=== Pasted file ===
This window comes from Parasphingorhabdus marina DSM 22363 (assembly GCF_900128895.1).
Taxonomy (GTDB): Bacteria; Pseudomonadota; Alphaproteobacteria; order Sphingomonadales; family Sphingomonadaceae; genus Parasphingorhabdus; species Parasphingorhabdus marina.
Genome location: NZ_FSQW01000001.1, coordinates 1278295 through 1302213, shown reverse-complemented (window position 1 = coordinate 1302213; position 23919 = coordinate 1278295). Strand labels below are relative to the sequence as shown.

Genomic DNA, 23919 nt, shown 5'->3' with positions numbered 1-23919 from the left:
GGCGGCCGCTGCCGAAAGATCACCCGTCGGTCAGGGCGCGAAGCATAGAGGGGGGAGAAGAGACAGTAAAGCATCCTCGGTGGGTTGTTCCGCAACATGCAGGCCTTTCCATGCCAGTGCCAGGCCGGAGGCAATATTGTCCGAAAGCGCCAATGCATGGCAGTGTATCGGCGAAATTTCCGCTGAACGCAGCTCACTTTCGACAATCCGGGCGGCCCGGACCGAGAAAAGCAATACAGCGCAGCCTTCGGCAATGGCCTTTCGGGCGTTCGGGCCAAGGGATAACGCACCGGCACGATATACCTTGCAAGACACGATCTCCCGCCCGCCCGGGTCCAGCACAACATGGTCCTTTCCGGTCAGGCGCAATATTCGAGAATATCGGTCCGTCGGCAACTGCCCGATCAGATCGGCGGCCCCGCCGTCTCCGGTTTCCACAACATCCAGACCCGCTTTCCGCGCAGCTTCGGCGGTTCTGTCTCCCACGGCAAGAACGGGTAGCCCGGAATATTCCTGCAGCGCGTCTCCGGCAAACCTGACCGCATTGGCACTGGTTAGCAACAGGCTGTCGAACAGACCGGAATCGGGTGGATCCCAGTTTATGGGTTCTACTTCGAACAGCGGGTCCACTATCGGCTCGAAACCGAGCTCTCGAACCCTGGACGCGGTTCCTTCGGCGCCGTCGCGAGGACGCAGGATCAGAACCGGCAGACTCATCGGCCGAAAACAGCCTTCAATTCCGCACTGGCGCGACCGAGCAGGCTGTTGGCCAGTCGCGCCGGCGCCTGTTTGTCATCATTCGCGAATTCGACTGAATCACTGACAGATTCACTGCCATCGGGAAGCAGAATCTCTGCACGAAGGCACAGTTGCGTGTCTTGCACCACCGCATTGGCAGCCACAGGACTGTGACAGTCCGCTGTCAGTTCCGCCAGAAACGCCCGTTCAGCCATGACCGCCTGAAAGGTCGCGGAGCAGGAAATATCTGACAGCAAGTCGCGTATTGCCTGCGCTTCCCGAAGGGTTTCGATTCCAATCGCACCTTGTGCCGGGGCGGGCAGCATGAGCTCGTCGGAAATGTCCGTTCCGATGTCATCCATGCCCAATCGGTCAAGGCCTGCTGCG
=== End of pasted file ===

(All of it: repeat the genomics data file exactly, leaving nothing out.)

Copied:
This window comes from Parasphingorhabdus marina DSM 22363 (assembly GCF_900128895.1).
Taxonomy (GTDB): Bacteria; Pseudomonadota; Alphaproteobacteria; order Sphingomonadales; family Sphingomonadaceae; genus Parasphingorhabdus; species Parasphingorhabdus marina.
Genome location: NZ_FSQW01000001.1, coordinates 1278295 through 1302213, shown reverse-complemented (window position 1 = coordinate 1302213; position 23919 = coordinate 1278295). Strand labels below are relative to the sequence as shown.

Genomic DNA, 23919 nt, shown 5'->3' with positions numbered 1-23919 from the left:
GGCGGCCGCTGCCGAAAGATCACCCGTCGGTCAGGGCGCGAAGCATAGAGGGGGGAGAAGAGACAGTAAAGCATCCTCGGTGGGTTGTTCCGCAACATGCAGGCCTTTCCATGCCAGTGCCAGGCCGGAGGCAATATTGTCCGAAAGCGCCAATGCATGGCAGTGTATCGGCGAAATTTCCGCTGAACGCAGCTCACTTTCGACAATCCGGGCGGCCCGGACCGAGAAAAGCAATACAGCGCAGCCTTCGGCAATGGCCTTTCGGGCGTTCGGGCCAAGGGATAACGCACCGGCACGATATACCTTGCAAGACACGATCTCCCGCCCGCCCGGGTCCAGCACAACATGGTCCTTTCCGGTCAGGCGCAATATTCGAGAATATCGGTCCGTCGGCAACTGCCCGATCAGATCGGCGGCCCCGCCGTCTCCGGTTTCCACAACATCCAGACCCGCTTTCCGCGCAGCTTCGGCGGTTCTGTCTCCCACGGCAAGAACGGGTAGCCCGGAATATTCCTGCAGCGCGTCTCCGGCAAACCTGACCGCATTGGCACTGGTTAGCAACAGGCTGTCGAACAGACCGGAATCGGGTGGATCCCAGTTTATGGGTTCTACTTCGAACAGCGGGTCCACTATCGGCTCGAAACCGAGCTCTCGAACCCTGGACGCGGTTCCTTCGGCGCCGTCGCGAGGACGCAGGATCAGAACCGGCAGACTCATCGGCCGAAAACAGCCTTCAATTCCGCACTGGCGCGACCGAGCAGGCTGTTGGCCAGTCGCGCCGGCGCCTGTTTGTCATCATTCGCGAATTCGACTGAATCACTGACAGATTCACTGCCATCGGGAAGCAGAATCTCTGCACGAAGGCACAGTTGCGTGTCTTGCACCACCGCATTGGCAGCCACAGGACTGTGACAGTCCGCTGTCAGTTCCGCCAGAAACGCCCGTTCAGCCATGACCGCCTGAAAGGTCGCGGAGCAGGAAATATCTGACAGCAAGTCGCGTATTGCCTGCGCTTCCCGAAGGGTTTCGATTCCAATCGCACCTTGTGCCGGGGCGGGCAGCATGAGCTCGTCGGAAATGTCCGTTCCGATGTCATCCATGCCCAATCGGTCAAGGCCTGCTGCG